Kelly Morris 2015-08-26 01:10:39
Courting the Media It’s more than getting the interview. Have you ever seen an article in the newspaper or heard a story on the radio in which an attorney—maybe even a colleague or competitor of yours—commented on a topic in your field of expertise? Maybe he or she weighed in on a recent Supreme Court ruling or a new law and described the impact it may have on employers, taxpayers, retirees, companies, or entrepreneurs, and you thought, Wait! That’s my specialty. Did it stand out to you that those 10 seconds of airtime gave that attorney instant credibility on the subject? If you answered yes, you’re right. Was your next thought, That should have been me? With some planning and preparation, it can be. Despite squawking over perceived media bias, people still trust what they hear or read in the news,1 and they tend to believe that professionals who are quoted in stories must indeed be experts in their fields. It should almost go without saying that this can be a major building block to growing your practice. Clients aren’t just searching Google for legal counsel. They want to do business with an attorney who is knowledgeable and skilled in the area where they need help. In fact, according to a 2014 FindLaw study,2 4 percent of respondents said that they consider a potential attorney’s expertise in a particular field, and 29 percent of respondents said that expertise is the most important factor. Just as producing great work often results in word-of-mouth referrals, getting quoted in a news story—assuming that you’re not being accused of a crime or malpractice and that you do a good job in the interview—is one of the fastest and most efficient ways to brand yourself as the “go-to” attorney in your field. If you are trying to attract clients in an area that is new to you, or if you just want more business, interviews are a great way to have your name associated with a particular practice area. Getting someone in the media to interview you isn’t hard; any good public relations person can do it for you. Converting those short five minutes with a reporter into a strategic business opportunity, however, takes some planning. The two biggest stumbling blocks that attorneys face in making media interviews work for them are not taking the rules for engaging with reporters seriously and assuming that their knowledge of the subject matter will naturally come across in the finished story. 10 Rules for Media Success Remember, a media interview is a high-stakes undertaking that can help or harm you, your reputation, or your firm. Here are some things to consider: 1). Be prepared. An interview with a reporter is not a conversation, and it’s not a deposition. You aren’t there to just answer questions. 2). Remember that reporters are not out to get you. (Unless you’ve done something wrong or made them angry.) Take on a tone that is friendly yet professional and confident. 3). Controlling the encounter is less important than controlling the outcome. In large part, you will control the outcome simply by how prepared you are and the words you choose. 4). Hone your nose for news. Understand what kinds of stories reporters are interested in and be ready to weigh in with an opinion or the “here’s-what-you-need-to-know” details. 5). Learn the dos and don’ts of a media interview. Just as a courtroom has rules, so does an interview, and they aren’t always obvious. Not knowing ground rules can deep-six your chance for success. 6). Understand that a reporter’s deadline is your deadline. If a reporter is calling you, he or she needs to talk with you now. If you aren’t available, the reporter will often move on to someone else. 7). Before you pick up the phone, take the time to craft two or three main points. Convert those points into memorable sound bites. Unleash your inner litigator, and let the metaphors and analogies fly. Attorneys can be great communicators, trained to condense complex subjects into short, digestible points and memorable phrases that audiences pay attention to. 8). Use a reporter’s question as a potential springboard to deliver one or more of your messages. You are there to get your message across. If the reporter is moving off-topic or going down a path you don’t want to follow, you can use a “verbal bridge” to transition back to your point. My favorites are: “Yes, and” … “No, but” … “Maybe. Let’s look at it another way.” 9). Don’t talk off the record. There are too many potential pitfalls. 10). Establish relationships with the media. Reporters are creatures of habit. Be available when they need you. Give them good quotes and they will come back to you. Bill Gates is quoted as saying, “If I was down to the last dollar of my marketing budget, I’d spend it on PR.” If one of my clients were down to the last dollar of his or her PR budget, I’d counsel them to spend it on making sure that when a reporter called, he or she would be wholly prepared to turn it into a strategic business opportunity. Notes Views of the News Media: 1985-2011. Press Widely Criticized, But Trusted More than Other Information Sources. The Pew Research Center for the People & the Press (Sept. 22, 2011), available at http://www.people-press.org/2011/09/22/press-widely-criticized-but-trusted-more-than-other-institutions/. FindLaw 2014 U.S. Consumer Legal Needs Survey. FindLaw, Thomson Reuters (July 16, 2014), http://www.slideshare.net/FindLawLawyerMarketing/findlaw-2014-us-consumer-legal-needs-survey-37061283. KELLY MORRIS has been in public relations for 35 years and a media interview trainer for 25. She can be reached at firstname.lastname@example.org and on LinkedIn, Facebook, and Twitter (@kellymorrispr).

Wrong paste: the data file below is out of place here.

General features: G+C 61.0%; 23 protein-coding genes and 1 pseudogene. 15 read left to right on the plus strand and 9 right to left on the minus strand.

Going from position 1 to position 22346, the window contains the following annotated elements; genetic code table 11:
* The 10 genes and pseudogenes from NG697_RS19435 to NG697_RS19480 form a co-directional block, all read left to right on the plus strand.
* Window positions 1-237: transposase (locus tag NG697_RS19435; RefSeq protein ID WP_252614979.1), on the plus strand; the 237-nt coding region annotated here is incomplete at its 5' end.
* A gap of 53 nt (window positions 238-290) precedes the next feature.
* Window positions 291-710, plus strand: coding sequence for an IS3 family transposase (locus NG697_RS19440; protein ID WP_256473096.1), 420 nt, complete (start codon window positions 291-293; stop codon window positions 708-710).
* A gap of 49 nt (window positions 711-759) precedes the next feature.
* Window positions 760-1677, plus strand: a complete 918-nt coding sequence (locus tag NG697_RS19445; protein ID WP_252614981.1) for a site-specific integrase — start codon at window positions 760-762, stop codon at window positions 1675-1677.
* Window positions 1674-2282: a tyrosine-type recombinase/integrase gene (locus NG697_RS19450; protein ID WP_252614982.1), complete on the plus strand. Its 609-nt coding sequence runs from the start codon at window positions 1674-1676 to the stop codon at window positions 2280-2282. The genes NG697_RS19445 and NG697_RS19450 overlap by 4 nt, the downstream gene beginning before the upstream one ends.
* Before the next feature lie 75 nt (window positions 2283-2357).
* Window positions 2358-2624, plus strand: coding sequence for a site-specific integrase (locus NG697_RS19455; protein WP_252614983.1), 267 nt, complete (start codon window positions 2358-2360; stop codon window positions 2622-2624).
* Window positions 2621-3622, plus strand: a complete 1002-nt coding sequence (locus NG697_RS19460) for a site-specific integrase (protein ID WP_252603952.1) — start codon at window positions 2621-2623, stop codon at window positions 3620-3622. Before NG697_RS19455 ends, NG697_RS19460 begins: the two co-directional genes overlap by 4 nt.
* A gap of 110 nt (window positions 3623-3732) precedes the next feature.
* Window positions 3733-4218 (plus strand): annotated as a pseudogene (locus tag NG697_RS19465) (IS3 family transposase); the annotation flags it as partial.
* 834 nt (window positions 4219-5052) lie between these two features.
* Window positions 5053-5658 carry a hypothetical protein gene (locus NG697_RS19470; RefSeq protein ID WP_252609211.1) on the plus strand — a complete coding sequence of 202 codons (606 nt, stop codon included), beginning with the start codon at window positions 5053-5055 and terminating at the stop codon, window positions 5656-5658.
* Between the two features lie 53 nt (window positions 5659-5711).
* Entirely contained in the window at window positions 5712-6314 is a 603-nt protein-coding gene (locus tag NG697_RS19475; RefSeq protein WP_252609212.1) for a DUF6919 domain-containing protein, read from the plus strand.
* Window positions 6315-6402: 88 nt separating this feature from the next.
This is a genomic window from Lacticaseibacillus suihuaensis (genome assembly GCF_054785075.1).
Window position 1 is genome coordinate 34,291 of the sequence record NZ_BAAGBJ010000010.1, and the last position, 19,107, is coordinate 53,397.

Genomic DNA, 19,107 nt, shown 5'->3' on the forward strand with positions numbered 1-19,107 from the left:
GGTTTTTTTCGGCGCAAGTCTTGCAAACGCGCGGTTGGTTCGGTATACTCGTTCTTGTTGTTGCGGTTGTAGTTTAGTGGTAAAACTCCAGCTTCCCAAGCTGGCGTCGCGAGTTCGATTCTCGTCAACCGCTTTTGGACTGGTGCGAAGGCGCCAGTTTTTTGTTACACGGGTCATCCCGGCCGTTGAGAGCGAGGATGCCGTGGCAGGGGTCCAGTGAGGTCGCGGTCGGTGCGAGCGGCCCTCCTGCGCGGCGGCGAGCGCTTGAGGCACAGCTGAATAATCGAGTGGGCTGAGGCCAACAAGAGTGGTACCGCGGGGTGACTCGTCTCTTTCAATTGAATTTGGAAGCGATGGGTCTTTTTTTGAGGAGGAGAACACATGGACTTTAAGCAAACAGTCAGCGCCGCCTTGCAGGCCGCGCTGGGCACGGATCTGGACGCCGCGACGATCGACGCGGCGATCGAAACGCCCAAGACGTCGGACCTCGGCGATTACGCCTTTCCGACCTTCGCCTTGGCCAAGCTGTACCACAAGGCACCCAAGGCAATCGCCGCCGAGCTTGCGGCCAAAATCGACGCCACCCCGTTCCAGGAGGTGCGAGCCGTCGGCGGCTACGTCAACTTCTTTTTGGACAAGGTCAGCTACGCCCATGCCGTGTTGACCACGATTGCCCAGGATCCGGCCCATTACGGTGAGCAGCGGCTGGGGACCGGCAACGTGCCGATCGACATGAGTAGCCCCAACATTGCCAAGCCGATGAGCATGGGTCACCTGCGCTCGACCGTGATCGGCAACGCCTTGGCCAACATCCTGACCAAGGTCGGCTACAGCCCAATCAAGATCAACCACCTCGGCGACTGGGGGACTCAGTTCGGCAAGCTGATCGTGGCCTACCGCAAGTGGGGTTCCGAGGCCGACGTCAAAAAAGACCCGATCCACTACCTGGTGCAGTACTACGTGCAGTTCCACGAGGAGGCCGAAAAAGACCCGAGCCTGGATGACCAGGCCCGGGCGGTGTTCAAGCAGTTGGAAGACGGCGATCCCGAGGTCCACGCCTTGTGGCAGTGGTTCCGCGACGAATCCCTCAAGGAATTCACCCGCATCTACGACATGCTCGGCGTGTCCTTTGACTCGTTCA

Published by State Bar of Texas. View All Articles.
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